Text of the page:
“Describe a ‘first day’ in your life.”
I’m really big on firsts. The first tooth I lost was a cause for utmost celebration, even though it created an imbalance in my mouth, because I knew more would follow. The first time I kissed a girl the smell of her gum (cinnamon) stayed with me for weeks afterwards, even though we shared only the one kiss. The first movie I saw in the theater was abbreviated because I arrived late, but I will never forget it for as long as I live.
There’s just something about firsts that is special, that draws me in and makes me want to indulge them for as long as I can, because once each one has passed there is no getting it back. The first time is special simply by essence of being the first time, and nothing can change it once it has occurred. That’s why people celebrate anniversaries, because each one reminds them of the original, of the first time something happened, good or bad.
The first time I realized I was black, and what that meant, was in fifth grade, when a class of white students visited our all-black school and I was introduced to the “other” for the first time. Before then all the faces I saw looked like mine, and everyone I knew had a similar history and heritage. But that day, the first day they were at the school, I saw that there was more to this world than my own insular understanding of it based on those near me. That was when being black became a differentiator and not just something I saw in the mirror every day.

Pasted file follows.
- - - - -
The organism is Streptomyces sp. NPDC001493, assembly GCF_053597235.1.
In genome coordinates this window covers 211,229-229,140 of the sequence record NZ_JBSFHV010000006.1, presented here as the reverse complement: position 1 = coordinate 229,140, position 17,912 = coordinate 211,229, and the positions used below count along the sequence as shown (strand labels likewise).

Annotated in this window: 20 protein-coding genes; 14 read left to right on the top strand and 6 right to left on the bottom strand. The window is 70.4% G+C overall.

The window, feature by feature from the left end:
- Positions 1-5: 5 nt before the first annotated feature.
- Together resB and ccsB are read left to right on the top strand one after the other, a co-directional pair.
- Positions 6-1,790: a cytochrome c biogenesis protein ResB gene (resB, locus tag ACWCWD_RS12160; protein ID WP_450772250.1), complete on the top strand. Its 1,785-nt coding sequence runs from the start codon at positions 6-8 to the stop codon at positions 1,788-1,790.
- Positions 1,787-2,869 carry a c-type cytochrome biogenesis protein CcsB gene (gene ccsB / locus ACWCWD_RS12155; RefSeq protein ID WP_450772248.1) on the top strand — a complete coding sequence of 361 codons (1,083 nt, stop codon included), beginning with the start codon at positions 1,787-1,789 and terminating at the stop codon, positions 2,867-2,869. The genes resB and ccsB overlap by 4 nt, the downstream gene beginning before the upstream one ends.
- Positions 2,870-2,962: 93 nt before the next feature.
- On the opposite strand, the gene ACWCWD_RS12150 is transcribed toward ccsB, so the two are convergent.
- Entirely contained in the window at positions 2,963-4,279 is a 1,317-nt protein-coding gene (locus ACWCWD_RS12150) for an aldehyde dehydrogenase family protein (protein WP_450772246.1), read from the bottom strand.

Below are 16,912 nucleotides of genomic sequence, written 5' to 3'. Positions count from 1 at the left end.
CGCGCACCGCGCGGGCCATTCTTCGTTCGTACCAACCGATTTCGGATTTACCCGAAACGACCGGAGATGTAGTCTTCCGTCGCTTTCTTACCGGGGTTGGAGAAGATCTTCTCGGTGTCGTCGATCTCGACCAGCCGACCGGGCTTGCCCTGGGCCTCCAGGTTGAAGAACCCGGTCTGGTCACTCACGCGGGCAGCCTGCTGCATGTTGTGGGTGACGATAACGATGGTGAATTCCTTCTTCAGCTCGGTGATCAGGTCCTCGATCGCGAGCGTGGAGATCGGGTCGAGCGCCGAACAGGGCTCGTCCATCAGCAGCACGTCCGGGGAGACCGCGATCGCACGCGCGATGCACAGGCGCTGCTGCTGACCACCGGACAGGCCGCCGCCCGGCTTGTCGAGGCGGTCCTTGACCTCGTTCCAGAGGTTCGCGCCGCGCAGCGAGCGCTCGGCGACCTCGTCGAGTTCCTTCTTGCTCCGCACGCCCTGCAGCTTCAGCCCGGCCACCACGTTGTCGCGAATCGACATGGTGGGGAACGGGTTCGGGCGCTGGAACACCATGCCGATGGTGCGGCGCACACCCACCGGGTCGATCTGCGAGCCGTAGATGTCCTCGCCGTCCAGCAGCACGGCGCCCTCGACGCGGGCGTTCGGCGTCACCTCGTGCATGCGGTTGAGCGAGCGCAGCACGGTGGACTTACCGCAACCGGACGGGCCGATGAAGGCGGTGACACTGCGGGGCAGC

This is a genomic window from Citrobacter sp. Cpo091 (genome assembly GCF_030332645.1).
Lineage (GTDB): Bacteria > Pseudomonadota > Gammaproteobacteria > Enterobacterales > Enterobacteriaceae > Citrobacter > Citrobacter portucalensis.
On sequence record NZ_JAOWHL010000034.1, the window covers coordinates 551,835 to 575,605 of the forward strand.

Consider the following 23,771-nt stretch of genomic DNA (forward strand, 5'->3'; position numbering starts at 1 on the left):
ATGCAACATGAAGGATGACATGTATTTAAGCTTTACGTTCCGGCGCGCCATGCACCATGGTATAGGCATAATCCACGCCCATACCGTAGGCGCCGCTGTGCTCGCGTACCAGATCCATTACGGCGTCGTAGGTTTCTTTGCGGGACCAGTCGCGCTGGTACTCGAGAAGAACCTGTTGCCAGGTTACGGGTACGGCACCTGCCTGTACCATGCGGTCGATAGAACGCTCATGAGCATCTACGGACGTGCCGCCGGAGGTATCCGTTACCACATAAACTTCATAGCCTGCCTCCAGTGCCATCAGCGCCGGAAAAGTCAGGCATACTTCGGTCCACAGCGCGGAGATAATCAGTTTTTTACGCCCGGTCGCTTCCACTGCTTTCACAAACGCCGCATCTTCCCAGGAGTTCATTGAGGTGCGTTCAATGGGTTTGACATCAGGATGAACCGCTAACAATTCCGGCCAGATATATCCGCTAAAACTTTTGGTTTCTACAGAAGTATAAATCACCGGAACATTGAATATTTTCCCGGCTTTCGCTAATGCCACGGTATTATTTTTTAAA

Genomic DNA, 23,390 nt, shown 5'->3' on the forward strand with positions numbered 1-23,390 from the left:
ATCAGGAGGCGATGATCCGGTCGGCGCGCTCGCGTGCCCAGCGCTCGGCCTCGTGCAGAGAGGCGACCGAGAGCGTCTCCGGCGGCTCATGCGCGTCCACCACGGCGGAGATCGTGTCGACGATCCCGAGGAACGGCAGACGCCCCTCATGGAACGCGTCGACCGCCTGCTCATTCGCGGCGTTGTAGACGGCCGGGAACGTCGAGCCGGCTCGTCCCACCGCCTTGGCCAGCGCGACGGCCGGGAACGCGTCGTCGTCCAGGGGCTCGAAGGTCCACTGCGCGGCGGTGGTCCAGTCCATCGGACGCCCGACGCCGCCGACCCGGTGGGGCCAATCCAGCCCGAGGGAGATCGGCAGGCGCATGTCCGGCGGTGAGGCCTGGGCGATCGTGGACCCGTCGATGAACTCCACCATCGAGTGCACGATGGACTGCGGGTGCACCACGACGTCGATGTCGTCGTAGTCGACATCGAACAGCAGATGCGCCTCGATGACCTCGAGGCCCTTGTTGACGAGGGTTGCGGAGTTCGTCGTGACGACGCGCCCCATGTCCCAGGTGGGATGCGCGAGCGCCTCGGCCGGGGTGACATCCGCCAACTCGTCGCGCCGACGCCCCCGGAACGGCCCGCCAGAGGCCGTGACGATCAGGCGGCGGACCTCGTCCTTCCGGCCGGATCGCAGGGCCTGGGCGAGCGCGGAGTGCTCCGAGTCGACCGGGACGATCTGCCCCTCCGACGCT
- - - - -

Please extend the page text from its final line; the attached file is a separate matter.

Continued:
My first day in Tennessee was a study in contrasts. For a boy from the ghetto in one of the largest cities in the country, moving to an up and coming college town in the heart of the Bible Belt was a shock to the system. I remember looking around when I got out of the car after driving all night, and wondering what this brave new world held for me, if I could even survive what I knew would be a radical change. I walked around in a daze that day, faced with the surreal idea that I lived there, that it wasn’t just some chaotic dream.
Life is full of firsts, from the first step we take, to the first song we hear, to the first time we hear the word “dad” and know it means us. Those firsts tend to define us more than many other things can because they stick with us. Often we memorialize them, and revisit them in our thirst for a nostalgia that may or may not have been truly amazing that first time but becomes so in the reliving.
Which is our prerogative. Which is our joy.